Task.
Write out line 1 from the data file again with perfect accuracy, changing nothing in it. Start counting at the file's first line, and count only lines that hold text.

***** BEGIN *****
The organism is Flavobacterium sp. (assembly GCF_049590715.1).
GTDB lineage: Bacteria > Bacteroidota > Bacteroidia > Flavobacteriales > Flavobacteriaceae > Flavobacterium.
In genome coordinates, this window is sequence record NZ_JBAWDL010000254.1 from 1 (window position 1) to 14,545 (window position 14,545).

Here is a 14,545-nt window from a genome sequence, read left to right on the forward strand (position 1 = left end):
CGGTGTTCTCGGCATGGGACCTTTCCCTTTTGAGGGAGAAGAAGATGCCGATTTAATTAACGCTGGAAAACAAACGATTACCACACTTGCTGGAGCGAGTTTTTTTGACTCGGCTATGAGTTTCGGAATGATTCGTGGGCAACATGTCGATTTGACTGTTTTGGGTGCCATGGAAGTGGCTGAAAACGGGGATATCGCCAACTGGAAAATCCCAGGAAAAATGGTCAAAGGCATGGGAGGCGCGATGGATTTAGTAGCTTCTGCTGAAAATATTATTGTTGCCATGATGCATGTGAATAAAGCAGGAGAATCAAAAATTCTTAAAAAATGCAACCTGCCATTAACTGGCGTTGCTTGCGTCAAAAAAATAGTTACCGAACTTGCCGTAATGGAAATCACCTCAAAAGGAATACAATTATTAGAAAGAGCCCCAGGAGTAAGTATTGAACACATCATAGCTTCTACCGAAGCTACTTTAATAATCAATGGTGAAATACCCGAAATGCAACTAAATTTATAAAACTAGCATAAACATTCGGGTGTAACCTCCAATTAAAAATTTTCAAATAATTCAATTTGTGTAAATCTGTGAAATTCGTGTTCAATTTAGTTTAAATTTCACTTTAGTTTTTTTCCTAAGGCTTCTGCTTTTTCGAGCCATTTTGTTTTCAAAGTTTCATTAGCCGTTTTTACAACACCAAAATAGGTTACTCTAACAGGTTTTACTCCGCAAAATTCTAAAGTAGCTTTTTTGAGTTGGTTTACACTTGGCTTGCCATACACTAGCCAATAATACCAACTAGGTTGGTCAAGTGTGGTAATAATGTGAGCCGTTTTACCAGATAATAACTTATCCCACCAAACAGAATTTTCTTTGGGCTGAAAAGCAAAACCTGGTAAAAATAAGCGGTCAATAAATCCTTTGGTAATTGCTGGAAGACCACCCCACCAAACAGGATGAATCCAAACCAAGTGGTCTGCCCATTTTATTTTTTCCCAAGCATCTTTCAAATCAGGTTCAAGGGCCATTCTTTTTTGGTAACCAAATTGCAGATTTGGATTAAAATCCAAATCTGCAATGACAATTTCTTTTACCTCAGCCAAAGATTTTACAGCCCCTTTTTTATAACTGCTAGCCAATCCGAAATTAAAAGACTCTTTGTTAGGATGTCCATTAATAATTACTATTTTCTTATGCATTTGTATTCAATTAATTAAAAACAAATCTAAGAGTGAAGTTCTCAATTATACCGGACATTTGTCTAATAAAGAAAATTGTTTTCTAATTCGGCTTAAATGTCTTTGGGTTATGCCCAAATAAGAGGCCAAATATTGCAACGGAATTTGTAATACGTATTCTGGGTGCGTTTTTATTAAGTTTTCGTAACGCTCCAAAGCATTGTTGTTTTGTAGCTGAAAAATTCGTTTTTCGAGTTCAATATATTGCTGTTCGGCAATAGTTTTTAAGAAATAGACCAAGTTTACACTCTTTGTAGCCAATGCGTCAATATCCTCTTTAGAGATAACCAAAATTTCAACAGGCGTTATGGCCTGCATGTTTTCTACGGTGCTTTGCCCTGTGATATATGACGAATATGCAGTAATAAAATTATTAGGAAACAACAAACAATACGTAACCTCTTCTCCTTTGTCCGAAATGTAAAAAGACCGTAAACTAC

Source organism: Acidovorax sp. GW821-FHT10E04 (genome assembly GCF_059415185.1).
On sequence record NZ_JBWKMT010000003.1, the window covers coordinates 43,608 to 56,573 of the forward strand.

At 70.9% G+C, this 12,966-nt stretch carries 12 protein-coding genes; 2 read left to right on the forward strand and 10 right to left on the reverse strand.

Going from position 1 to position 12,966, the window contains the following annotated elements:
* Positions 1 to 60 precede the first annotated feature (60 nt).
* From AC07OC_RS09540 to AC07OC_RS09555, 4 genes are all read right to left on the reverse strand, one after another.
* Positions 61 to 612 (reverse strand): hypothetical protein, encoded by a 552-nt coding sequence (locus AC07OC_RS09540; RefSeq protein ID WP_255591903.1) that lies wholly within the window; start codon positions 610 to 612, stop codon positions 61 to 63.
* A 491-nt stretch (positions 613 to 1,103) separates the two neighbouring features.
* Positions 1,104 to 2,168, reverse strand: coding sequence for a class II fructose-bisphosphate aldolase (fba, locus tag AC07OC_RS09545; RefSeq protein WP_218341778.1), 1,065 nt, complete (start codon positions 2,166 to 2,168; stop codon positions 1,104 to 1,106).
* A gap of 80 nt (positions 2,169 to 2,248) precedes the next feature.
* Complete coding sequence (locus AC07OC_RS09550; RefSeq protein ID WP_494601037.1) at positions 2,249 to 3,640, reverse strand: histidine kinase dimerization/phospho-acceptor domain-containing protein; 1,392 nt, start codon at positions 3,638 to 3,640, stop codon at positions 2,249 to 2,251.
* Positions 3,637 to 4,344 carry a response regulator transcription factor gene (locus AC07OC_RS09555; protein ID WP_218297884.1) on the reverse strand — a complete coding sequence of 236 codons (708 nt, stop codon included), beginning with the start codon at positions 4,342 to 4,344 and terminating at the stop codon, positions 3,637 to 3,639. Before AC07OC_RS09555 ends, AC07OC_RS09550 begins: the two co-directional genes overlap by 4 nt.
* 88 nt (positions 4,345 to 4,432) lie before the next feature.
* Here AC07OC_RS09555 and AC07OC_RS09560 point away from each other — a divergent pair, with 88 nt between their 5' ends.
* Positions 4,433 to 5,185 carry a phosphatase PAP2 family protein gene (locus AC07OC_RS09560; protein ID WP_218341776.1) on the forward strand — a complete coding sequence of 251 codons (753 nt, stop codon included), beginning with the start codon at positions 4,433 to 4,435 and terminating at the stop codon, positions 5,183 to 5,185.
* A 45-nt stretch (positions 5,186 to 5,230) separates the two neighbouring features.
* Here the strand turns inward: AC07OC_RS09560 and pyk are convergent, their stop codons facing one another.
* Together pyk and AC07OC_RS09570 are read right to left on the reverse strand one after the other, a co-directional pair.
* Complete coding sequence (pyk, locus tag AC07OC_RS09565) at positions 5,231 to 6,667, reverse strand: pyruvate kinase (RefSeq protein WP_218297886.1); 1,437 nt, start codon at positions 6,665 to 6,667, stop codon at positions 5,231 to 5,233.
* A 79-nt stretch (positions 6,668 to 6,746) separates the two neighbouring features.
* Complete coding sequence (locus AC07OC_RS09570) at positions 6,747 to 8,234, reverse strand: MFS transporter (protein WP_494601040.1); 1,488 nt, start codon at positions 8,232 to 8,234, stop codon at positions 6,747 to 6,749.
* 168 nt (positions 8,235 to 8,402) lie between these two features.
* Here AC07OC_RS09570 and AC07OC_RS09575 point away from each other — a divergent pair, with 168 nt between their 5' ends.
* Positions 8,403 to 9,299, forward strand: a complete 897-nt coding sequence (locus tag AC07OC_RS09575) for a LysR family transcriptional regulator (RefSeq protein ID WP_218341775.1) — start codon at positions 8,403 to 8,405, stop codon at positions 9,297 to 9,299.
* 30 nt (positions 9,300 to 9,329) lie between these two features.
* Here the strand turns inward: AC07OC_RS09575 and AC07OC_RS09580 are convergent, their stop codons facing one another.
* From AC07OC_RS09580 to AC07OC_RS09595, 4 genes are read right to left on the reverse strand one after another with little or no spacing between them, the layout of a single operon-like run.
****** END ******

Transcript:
The organism is Flavobacterium sp. (assembly GCF_049590715.1).